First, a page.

All of the territory’s prisoners that have been held off-island due to a consent decree between the federal and local governments will be housed at the Golden Grove Correctional Facility by the end of December, Stridiron said. To meet conditions of the consent decree, Golden Grove underwent a $25 million expansion that added 325 beds. Once construction is completed on Oct. 10, it will accommodate 655 prisoners.
But to accommodate the incoming prisoners, Corrections must hire 42 guards. So far 26 prisoners have been returned while about 22 guards have been hired, 10 in mid-September.
Government Operations Committee chairman Sen. Gregory Bennerson said he was concerned about the prospect of rookie guards overseeing inmates who have been hardened in mainland prisons.
"It perturbs me that you have a redline threshold you’re running at this point," Bennerson said, noting that the returning prisoners are "smarter and wiser" after doing time in federal prisons. "I see a potential problem coming down the road."
In addition to the expansion of Golden Grove, a 250-bed detention center is about to be completed adjacent to the prison. The new facility will replace the 90-bed Anna’s Hope Jail, which will be closed and turned over to the Human Services Department, Stridiron said.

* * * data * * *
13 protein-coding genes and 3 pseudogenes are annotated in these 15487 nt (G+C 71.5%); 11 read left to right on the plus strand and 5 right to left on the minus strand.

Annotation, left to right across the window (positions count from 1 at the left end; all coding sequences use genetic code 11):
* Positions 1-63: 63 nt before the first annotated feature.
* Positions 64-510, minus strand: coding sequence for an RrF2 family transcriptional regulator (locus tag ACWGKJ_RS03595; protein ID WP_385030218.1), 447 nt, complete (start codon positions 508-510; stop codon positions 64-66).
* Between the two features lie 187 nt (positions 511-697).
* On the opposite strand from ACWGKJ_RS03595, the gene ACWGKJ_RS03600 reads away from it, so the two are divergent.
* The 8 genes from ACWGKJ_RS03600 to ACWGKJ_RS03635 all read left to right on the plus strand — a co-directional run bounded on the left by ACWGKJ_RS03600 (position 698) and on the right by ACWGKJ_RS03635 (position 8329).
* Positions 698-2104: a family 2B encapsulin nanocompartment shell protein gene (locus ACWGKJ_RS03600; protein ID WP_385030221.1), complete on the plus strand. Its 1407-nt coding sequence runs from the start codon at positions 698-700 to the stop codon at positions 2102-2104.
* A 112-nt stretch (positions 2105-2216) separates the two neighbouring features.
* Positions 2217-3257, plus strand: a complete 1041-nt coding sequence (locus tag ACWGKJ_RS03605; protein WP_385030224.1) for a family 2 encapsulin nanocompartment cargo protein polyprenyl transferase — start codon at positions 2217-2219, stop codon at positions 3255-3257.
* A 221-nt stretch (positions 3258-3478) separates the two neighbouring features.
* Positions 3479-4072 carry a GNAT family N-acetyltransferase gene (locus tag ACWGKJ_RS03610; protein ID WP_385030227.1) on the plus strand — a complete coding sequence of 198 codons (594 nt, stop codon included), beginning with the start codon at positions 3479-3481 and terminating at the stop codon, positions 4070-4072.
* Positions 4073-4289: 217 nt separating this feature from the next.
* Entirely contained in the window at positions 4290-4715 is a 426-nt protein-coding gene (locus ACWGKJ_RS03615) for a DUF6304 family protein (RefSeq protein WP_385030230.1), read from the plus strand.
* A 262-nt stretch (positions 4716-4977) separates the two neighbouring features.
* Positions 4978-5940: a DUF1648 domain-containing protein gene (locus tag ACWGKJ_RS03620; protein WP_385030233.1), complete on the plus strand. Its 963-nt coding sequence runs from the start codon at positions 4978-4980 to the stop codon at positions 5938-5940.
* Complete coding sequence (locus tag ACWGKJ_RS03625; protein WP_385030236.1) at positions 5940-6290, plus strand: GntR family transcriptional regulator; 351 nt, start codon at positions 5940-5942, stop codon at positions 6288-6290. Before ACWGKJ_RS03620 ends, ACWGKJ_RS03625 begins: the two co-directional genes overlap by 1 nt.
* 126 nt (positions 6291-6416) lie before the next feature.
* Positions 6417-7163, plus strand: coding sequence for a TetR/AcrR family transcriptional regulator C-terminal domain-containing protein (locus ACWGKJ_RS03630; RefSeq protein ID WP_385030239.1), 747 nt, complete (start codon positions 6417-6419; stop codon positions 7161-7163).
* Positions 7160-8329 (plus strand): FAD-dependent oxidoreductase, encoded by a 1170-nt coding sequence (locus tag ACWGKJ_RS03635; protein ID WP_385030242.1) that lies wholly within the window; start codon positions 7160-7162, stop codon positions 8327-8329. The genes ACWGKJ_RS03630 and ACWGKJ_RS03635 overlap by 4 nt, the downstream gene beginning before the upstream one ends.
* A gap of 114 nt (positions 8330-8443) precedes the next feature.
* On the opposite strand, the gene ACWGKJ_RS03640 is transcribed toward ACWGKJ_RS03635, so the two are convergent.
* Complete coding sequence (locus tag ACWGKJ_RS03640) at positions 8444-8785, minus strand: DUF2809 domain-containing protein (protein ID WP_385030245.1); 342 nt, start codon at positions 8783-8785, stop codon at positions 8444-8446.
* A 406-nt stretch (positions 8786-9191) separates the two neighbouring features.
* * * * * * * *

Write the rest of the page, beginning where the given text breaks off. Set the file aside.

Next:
On St. Thomas, the Sub Base Annex is being renovated to house 80 inmates while the jail on the top floor of the Criminal Justice Center will handle 97 prisoners who are either awaiting trial or serving sentences of less than a year.
The additional space for prisoners will be used to hold federal detainees, which should generate some $500,000 a year for the local government, Stridiron said.

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A Corrections Bureau guard who left the Golden Grove prison with keys to an open cell block in his pocket played a large role in the August escape of murderer Bradley "Hurtie" Maxwell, according to V.I. Attorney General Iver Stridiron.
Stridiron made his comments during a public hearing Wednesday of the Government Operations Committee on the Corrections Bureau, a division of the V.I. Justice Department. Stridiron repeated earlier comments that Maxwell cut through the bars of his cell with a hacksaw blade, but it was the first time he explained how the convicted murderer and prior escapee was able to actually get out of the lock-down unit that housed his cell. Stridiron didn’t say how Maxwell obtained the saw blade.
"There was negligence, human error, that permitted Mr. Maxwell to escape," Stridiron said. "Doors to the unit ... were left unlocked."
Stridiron said the guard in question awaits internal disciplinary hearings, along with three others. As of yet, no one has been found culpable for the mishap, which will be determined by a hearing officer, he said. Maxwell, who is doing time for the murder of a St. Thomas bar owner and a prior escape from the Subbase Jail Annex, was on the run for 11 days until he turned himself in to authorities in early September.